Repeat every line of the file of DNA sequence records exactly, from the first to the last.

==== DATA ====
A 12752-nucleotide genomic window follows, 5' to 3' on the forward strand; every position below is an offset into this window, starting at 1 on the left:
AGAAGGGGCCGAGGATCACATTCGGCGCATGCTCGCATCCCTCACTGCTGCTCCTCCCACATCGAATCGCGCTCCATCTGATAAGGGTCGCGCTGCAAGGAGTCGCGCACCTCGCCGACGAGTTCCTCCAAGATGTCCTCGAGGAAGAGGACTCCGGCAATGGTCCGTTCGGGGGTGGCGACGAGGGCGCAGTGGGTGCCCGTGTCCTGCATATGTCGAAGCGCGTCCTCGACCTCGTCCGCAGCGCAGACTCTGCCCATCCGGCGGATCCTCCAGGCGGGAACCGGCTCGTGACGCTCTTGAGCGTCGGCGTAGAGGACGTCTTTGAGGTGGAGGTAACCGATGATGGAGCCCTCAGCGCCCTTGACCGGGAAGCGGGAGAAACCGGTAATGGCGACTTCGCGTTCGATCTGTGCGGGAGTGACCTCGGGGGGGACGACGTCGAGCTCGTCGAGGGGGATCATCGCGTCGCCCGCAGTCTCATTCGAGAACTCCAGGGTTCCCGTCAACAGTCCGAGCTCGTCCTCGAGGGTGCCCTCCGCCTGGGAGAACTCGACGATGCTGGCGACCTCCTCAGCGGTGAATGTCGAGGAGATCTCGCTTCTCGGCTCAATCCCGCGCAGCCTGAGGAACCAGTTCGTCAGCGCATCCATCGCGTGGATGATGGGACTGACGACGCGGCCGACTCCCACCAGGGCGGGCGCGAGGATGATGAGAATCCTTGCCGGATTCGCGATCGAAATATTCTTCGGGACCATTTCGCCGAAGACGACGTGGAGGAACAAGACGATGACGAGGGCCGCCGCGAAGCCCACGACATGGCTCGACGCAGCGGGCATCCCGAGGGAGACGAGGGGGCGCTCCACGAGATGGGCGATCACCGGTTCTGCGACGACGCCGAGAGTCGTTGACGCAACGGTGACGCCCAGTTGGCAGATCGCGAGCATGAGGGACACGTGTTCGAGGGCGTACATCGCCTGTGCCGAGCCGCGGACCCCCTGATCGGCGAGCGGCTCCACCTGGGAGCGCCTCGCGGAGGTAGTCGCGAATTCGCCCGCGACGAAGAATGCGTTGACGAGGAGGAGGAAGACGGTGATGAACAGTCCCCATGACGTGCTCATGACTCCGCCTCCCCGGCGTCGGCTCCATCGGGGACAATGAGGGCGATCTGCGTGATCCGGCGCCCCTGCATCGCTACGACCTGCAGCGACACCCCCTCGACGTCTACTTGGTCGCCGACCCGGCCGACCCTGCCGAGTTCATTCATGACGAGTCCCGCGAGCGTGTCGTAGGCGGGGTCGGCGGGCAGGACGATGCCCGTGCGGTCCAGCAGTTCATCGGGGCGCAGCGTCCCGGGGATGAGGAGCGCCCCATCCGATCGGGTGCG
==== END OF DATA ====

A 12752-nucleotide genomic window follows, 5' to 3' on the forward strand; every position below is an offset into this window, starting at 1 on the left:
AGAAGGGGCCGAGGATCACATTCGGCGCATGCTCGCATCCCTCACTGCTGCTCCTCCCACATCGAATCGCGCTCCATCTGATAAGGGTCGCGCTGCAAGGAGTCGCGCACCTCGCCGACGAGTTCCTCCAAGATGTCCTCGAGGAAGAGGACTCCGGCAATGGTCCGTTCGGGGGTGGCGACGAGGGCGCAGTGGGTGCCCGTGTCCTGCATATGTCGAAGCGCGTCCTCGACCTCGTCCGCAGCGCAGACTCTGCCCATCCGGCGGATCCTCCAGGCGGGAACCGGCTCGTGACGCTCTTGAGCGTCGGCGTAGAGGACGTCTTTGAGGTGGAGGTAACCGATGATGGAGCCCTCAGCGCCCTTGACCGGGAAGCGGGAGAAACCGGTAATGGCGACTTCGCGTTCGATCTGTGCGGGAGTGACCTCGGGGGGGACGACGTCGAGCTCGTCGAGGGGGATCATCGCGTCGCCCGCAGTCTCATTCGAGAACTCCAGGGTTCCCGTCAACAGTCCGAGCTCGTCCTCGAGGGTGCCCTCCGCCTGGGAGAACTCGACGATGCTGGCGACCTCCTCAGCGGTGAATGTCGAGGAGATCTCGCTTCTCGGCTCAATCCCGCGCAGCCTGAGGAACCAGTTCGTCAGCGCATCCATCGCGTGGATGATGGGACTGACGACGCGGCCGACTCCCACCAGGGCGGGCGCGAGGATGATGAGAATCCTTGCCGGATTCGCGATCGAAATATTCTTCGGGACCATTTCGCCGAAGACGACGTGGAGGAACAAGACGATGACGAGGGCCGCCGCGAAGCCCACGACATGGCTCGACGCAGCGGGCATCCCGAGGGAGACGAGGGGGCGCTCCACGAGATGGGCGATCACCGGTTCTGCGACGACGCCGAGAGTCGTTGACGCAACGGTGACGCCCAGTTGGCAGATCGCGAGCATGAGGGACACGTGTTCGAGGGCGTACATCGCCTGTGCCGAGCCGCGGACCCCCTGATCGGCGAGCGGCTCCACCTGGGAGCGCCTCGCGGAGGTAGTCGCGAATTCGCCCGCGACGAAGAATGCGTTGACGAGGAGGAGGAAGACGGTGATGAACAGTCCCCATGACGTGCTCATGACTCCGCCTCCCCGGCGTCGGCTCCATCGGGGACAATGAGGGCGATCTGCGTGATCCGGCGCCCCTGCATCGCTACGACCTGCAGCGACACCCCCTCGACGTCTACTTGGTCGCCGACCCGGCCGACCCTGCCGAGTTCATTCATGACGAGTCCCGCGAGCGTGTCGTAGGCGGGGTCGGCGGGCAGGACGATGCCCGTGCGGTCCAGCAGTTCATCGGGGCGCAGCGTCCCGGGGATGAGGAGCGCCCCATCCGATCGGGTGCG